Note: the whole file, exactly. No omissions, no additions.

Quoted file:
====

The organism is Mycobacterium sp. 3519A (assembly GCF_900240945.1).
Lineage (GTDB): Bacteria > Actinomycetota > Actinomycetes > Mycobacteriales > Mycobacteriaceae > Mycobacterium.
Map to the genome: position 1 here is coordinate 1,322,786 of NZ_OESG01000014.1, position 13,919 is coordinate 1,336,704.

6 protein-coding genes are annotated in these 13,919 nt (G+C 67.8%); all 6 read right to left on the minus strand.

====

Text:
The organism is Mycobacterium sp. 3519A (assembly GCF_900240945.1).
Lineage (GTDB): Bacteria > Actinomycetota > Actinomycetes > Mycobacteriales > Mycobacteriaceae > Mycobacterium.
Map to the genome: position 1 here is coordinate 1,322,786 of NZ_OESG01000014.1, position 13,919 is coordinate 1,336,704.

6 protein-coding genes are annotated in these 13,919 nt (G+C 67.8%); all 6 read right to left on the minus strand.